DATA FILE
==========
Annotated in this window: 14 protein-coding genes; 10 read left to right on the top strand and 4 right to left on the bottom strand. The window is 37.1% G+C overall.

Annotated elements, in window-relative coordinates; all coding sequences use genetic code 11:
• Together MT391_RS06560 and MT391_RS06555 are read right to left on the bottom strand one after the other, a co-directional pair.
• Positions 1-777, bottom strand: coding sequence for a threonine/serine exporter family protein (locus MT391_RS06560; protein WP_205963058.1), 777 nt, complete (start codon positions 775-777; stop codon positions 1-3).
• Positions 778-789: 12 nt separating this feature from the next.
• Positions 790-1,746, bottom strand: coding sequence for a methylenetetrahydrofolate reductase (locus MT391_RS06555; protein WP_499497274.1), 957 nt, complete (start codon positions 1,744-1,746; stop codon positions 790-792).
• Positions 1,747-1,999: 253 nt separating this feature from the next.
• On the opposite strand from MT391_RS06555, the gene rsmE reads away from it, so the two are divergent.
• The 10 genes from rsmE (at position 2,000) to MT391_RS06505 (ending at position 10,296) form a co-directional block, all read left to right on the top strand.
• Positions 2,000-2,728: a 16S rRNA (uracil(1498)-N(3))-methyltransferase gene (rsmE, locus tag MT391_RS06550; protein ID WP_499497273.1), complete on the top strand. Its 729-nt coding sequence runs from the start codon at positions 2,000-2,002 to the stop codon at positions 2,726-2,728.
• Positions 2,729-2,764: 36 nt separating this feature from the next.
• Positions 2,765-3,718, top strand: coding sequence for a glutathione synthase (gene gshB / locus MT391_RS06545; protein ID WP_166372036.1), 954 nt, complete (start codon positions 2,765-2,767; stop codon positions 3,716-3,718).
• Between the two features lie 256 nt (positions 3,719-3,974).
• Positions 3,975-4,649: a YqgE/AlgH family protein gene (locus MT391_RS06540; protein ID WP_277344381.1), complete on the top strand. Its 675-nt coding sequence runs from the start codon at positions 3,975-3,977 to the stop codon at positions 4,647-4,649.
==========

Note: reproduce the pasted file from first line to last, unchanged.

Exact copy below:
Annotated in this window: 14 protein-coding genes; 10 read left to right on the top strand and 4 right to left on the bottom strand. The window is 37.1% G+C overall.

Annotated elements, in window-relative coordinates; all coding sequences use genetic code 11:
• Together MT391_RS06560 and MT391_RS06555 are read right to left on the bottom strand one after the other, a co-directional pair.
• Positions 1-777, bottom strand: coding sequence for a threonine/serine exporter family protein (locus MT391_RS06560; protein WP_205963058.1), 777 nt, complete (start codon positions 775-777; stop codon positions 1-3).
• Positions 778-789: 12 nt separating this feature from the next.
• Positions 790-1,746, bottom strand: coding sequence for a methylenetetrahydrofolate reductase (locus MT391_RS06555; protein WP_499497274.1), 957 nt, complete (start codon positions 1,744-1,746; stop codon positions 790-792).
• Positions 1,747-1,999: 253 nt separating this feature from the next.
• On the opposite strand from MT391_RS06555, the gene rsmE reads away from it, so the two are divergent.
• The 10 genes from rsmE (at position 2,000) to MT391_RS06505 (ending at position 10,296) form a co-directional block, all read left to right on the top strand.
• Positions 2,000-2,728: a 16S rRNA (uracil(1498)-N(3))-methyltransferase gene (rsmE, locus tag MT391_RS06550; protein ID WP_499497273.1), complete on the top strand. Its 729-nt coding sequence runs from the start codon at positions 2,000-2,002 to the stop codon at positions 2,726-2,728.
• Positions 2,729-2,764: 36 nt separating this feature from the next.
• Positions 2,765-3,718, top strand: coding sequence for a glutathione synthase (gene gshB / locus MT391_RS06545; protein ID WP_166372036.1), 954 nt, complete (start codon positions 2,765-2,767; stop codon positions 3,716-3,718).
• Between the two features lie 256 nt (positions 3,719-3,974).
• Positions 3,975-4,649: a YqgE/AlgH family protein gene (locus MT391_RS06540; protein ID WP_277344381.1), complete on the top strand. Its 675-nt coding sequence runs from the start codon at positions 3,975-3,977 to the stop codon at positions 4,647-4,649.